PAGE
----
The software maker releases its maiden update for the security information and event management tools it acquired via its $72 million buyout of e-Security.
Novell has introduced its first update to the security event management products gained via its recent acquisition of e-Security, touting new compliance monitoring and reporting capabilities in the package.
In addition to expanding security event tracking functions, Novell said it has also integrated the technology with all of its software platforms, including its SUSE Linux Enterprise Server and identity management tools. The Waltham, Mass.-based server operating system provider purchased e-Security in mid-April for $72 million as part of an effort to augment its authentication and compliance automation portfolio.
Security event management technology is used by enterprises to help aggregate and analyze information drawn from intrusion detection systems. Recent growth of the applications sector has been driven by federal regulations such as the Sarbanes-Oxley Act and HIPAA (Health Insurance Portability and Accountability Act), which demand that companies in specific industries collect and retain large volumes of security-event data.
e-Securitys applications scan events across a companys network infrastructure, gathering data from identity and access management products and other technologies, including firewalls, routers, anti-virus tools and intrusion detection systems. Data pulled into the system can then be audited from a single console.
Company officials say the software maker has significantly advanced eSecuritys flagship event monitoring package, now dubbed Sentinel from Novell, integrating a number of data access and selection capabilities from its other products, in addition to tying the software to SUSE Enterprise Server.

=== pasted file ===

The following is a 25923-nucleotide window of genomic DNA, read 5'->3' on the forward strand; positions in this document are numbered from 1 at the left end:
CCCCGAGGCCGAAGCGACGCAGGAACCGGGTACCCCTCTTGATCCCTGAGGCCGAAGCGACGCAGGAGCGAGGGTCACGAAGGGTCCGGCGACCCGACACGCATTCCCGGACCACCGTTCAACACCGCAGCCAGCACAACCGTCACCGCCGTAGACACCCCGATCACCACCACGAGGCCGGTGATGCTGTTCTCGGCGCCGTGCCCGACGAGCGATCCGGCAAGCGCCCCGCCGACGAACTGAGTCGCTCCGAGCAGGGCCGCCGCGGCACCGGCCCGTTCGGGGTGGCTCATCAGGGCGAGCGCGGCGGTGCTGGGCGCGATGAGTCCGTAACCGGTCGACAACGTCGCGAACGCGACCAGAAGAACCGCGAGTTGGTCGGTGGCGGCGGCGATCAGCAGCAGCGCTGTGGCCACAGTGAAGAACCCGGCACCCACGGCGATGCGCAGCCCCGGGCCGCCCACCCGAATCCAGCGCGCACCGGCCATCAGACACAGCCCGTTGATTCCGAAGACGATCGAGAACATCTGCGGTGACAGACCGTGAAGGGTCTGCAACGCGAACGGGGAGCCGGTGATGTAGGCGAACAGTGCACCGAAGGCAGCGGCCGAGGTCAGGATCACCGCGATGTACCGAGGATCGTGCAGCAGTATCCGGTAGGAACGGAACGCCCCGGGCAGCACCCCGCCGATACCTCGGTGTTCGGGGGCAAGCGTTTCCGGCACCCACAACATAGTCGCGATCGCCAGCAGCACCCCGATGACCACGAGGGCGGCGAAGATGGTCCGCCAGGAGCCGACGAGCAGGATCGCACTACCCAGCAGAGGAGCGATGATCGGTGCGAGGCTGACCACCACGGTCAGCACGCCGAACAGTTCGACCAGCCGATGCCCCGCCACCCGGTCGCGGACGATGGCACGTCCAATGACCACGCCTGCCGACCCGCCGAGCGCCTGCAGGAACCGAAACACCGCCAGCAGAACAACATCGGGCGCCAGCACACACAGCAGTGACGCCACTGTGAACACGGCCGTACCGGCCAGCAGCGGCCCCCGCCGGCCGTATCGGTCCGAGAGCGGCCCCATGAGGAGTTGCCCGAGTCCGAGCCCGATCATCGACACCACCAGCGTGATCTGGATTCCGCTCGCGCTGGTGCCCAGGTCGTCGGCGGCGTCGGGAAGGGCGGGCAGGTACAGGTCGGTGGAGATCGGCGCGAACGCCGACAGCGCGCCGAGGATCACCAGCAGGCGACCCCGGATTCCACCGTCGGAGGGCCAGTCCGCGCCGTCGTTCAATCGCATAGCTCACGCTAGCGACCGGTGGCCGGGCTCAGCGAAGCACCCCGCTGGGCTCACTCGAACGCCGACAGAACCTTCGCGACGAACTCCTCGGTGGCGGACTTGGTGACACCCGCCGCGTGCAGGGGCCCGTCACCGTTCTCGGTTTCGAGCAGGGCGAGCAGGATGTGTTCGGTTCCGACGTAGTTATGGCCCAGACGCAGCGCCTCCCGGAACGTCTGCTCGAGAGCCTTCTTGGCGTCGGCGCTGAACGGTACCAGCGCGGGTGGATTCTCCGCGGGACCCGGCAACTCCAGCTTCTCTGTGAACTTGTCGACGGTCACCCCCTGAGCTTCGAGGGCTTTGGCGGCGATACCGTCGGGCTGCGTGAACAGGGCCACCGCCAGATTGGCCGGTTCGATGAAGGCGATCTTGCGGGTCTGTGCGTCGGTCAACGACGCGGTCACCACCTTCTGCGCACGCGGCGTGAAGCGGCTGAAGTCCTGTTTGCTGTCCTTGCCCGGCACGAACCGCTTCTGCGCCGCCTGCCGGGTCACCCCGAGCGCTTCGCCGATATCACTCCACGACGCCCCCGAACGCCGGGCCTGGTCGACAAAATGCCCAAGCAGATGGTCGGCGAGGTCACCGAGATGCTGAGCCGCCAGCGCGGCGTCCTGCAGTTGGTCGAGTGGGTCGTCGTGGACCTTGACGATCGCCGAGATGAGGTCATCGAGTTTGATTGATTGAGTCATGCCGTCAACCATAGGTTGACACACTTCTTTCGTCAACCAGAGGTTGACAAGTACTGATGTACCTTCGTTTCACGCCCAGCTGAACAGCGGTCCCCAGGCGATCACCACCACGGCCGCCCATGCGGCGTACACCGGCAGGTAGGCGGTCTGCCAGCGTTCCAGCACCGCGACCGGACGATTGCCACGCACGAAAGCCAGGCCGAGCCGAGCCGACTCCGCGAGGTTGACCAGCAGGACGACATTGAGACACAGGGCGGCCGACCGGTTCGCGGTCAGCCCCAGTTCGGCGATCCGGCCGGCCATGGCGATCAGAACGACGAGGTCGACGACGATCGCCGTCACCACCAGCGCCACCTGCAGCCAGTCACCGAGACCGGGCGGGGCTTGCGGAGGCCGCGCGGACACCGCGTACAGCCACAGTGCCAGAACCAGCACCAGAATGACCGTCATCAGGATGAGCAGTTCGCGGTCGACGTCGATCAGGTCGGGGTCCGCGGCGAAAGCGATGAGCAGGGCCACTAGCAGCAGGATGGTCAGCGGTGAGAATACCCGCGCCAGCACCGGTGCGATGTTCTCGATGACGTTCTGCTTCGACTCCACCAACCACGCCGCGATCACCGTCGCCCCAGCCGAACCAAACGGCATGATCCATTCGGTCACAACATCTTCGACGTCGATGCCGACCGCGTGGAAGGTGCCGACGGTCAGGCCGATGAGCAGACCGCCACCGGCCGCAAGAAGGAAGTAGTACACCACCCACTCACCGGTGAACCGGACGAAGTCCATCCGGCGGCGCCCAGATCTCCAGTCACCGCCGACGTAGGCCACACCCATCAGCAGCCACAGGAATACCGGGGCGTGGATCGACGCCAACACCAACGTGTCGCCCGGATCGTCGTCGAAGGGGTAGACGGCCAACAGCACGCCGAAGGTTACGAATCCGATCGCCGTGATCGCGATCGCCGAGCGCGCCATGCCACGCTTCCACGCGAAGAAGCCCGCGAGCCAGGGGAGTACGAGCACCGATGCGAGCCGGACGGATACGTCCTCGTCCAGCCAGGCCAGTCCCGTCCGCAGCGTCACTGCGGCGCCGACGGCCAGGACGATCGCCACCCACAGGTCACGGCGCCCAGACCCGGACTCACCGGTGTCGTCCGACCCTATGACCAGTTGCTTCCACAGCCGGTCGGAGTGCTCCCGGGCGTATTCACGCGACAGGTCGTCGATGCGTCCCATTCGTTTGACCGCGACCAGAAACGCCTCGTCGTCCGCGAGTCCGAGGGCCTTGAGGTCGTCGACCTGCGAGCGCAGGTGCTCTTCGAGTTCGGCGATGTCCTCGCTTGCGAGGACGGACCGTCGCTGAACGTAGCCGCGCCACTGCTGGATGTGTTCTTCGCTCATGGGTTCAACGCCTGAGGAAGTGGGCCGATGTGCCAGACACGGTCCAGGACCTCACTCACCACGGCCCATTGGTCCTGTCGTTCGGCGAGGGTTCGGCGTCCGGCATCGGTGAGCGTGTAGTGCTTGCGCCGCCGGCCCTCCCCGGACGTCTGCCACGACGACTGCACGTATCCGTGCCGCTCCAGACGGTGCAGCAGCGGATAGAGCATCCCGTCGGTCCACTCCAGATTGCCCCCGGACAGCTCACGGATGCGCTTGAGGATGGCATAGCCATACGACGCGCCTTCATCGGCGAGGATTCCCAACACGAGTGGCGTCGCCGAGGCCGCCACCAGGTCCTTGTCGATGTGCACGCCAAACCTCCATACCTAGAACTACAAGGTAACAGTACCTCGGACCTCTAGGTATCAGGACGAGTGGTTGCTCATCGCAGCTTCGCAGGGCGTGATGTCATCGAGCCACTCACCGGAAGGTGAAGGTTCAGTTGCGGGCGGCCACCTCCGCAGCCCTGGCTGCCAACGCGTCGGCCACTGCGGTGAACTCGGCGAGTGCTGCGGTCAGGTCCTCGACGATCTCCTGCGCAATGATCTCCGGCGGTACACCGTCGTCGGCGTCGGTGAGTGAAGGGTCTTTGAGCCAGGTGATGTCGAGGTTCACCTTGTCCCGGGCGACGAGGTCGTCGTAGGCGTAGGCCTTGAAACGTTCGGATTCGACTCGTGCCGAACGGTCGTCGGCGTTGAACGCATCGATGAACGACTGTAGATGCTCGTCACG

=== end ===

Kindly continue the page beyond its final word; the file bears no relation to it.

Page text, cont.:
By linking its identity management software to eSecuritys monitoring technology, customers will be able to get a "more normalized" view of user activity across their entire IT infrastructure, said Dave Capuano, director of product management at Novell. The event-scanning tools add to the value of asset management technologies, and will help companies better understand what is going on in their network infrastructure via the integration with authentication systems, he said.
According to Novell, roughly 50 percent of its security event monitoring customers are focused on threat detection, with the other 50 percent intent on upping regulatory compliance. However, Capuano said that it is compliance that is currently driving spending and growth of the space, as that is where the technology is finding an expanding audience.
"Compliance monitoring is definitely driving spending, but companies are finding that they can also use it for external monitoring, and [they] start doing more with the information they receive back from service providers," said Capuano. "We saw the trend start to shift as far back as three years ago as some early adopters started to understand how to use the technology internally, beyond looking at intrusion data in a more traditional manner."
Capuano said that Novell feels there are now only a handful of companies that can offer similar capabilities to users, including management software behemoth CA, but he believes that more enterprise players will soon look to add security event monitoring to their operations. In July 2005, business assurance software provider Micromuse acquired GuardedNet, another leader in the event management space, and was then purchased by IBM six months later.
Moving forward, Novell next hopes to build out Sentinels capabilities for automating security event reporting, adding more functions for directly notifying systems administrators when security policies are violated. In addition to helping to manage workers data access needs, such a system will also help identify attacks as they happen.
In addition to adding to the products monitoring tools, Novell also introduced a number of foreign language versions of the software to increase its international reach.
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